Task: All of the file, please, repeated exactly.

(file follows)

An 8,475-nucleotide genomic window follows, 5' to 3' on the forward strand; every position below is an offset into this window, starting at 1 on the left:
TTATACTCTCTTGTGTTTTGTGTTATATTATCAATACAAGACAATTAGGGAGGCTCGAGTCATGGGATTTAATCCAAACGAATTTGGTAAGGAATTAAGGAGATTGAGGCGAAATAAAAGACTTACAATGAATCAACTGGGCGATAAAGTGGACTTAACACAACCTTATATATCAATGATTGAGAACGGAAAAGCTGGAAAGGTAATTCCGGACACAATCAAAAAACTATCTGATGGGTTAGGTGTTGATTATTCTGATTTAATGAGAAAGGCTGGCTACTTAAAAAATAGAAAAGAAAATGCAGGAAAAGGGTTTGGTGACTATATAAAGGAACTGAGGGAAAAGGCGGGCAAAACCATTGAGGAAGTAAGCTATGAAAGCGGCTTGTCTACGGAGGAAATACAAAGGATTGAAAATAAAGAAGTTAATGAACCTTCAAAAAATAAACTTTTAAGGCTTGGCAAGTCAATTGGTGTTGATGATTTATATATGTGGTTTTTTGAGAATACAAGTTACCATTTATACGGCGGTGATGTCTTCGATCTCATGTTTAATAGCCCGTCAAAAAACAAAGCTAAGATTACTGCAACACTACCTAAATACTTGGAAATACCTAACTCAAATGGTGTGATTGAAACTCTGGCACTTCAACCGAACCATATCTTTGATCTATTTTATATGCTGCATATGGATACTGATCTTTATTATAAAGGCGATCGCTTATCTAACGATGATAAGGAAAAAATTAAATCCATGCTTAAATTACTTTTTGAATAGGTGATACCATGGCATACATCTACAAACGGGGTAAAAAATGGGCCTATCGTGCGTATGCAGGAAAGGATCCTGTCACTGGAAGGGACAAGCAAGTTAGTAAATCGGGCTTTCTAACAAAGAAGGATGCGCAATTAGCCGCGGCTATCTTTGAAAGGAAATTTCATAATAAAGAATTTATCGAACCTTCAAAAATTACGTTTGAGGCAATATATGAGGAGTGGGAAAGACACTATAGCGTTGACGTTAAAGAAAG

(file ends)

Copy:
An 8,475-nucleotide genomic window follows, 5' to 3' on the forward strand; every position below is an offset into this window, starting at 1 on the left:
TTATACTCTCTTGTGTTTTGTGTTATATTATCAATACAAGACAATTAGGGAGGCTCGAGTCATGGGATTTAATCCAAACGAATTTGGTAAGGAATTAAGGAGATTGAGGCGAAATAAAAGACTTACAATGAATCAACTGGGCGATAAAGTGGACTTAACACAACCTTATATATCAATGATTGAGAACGGAAAAGCTGGAAAGGTAATTCCGGACACAATCAAAAAACTATCTGATGGGTTAGGTGTTGATTATTCTGATTTAATGAGAAAGGCTGGCTACTTAAAAAATAGAAAAGAAAATGCAGGAAAAGGGTTTGGTGACTATATAAAGGAACTGAGGGAAAAGGCGGGCAAAACCATTGAGGAAGTAAGCTATGAAAGCGGCTTGTCTACGGAGGAAATACAAAGGATTGAAAATAAAGAAGTTAATGAACCTTCAAAAAATAAACTTTTAAGGCTTGGCAAGTCAATTGGTGTTGATGATTTATATATGTGGTTTTTTGAGAATACAAGTTACCATTTATACGGCGGTGATGTCTTCGATCTCATGTTTAATAGCCCGTCAAAAAACAAAGCTAAGATTACTGCAACACTACCTAAATACTTGGAAATACCTAACTCAAATGGTGTGATTGAAACTCTGGCACTTCAACCGAACCATATCTTTGATCTATTTTATATGCTGCATATGGATACTGATCTTTATTATAAAGGCGATCGCTTATCTAACGATGATAAGGAAAAAATTAAATCCATGCTTAAATTACTTTTTGAATAGGTGATACCATGGCATACATCTACAAACGGGGTAAAAAATGGGCCTATCGTGCGTATGCAGGAAAGGATCCTGTCACTGGAAGGGACAAGCAAGTTAGTAAATCGGGCTTTCTAACAAAGAAGGATGCGCAATTAGCCGCGGCTATCTTTGAAAGGAAATTTCATAATAAAGAATTTATCGAACCTTCAAAAATTACGTTTGAGGCAATATATGAGGAGTGGGAAAGACACTATAGCGTTGACGTTAAAGAAAG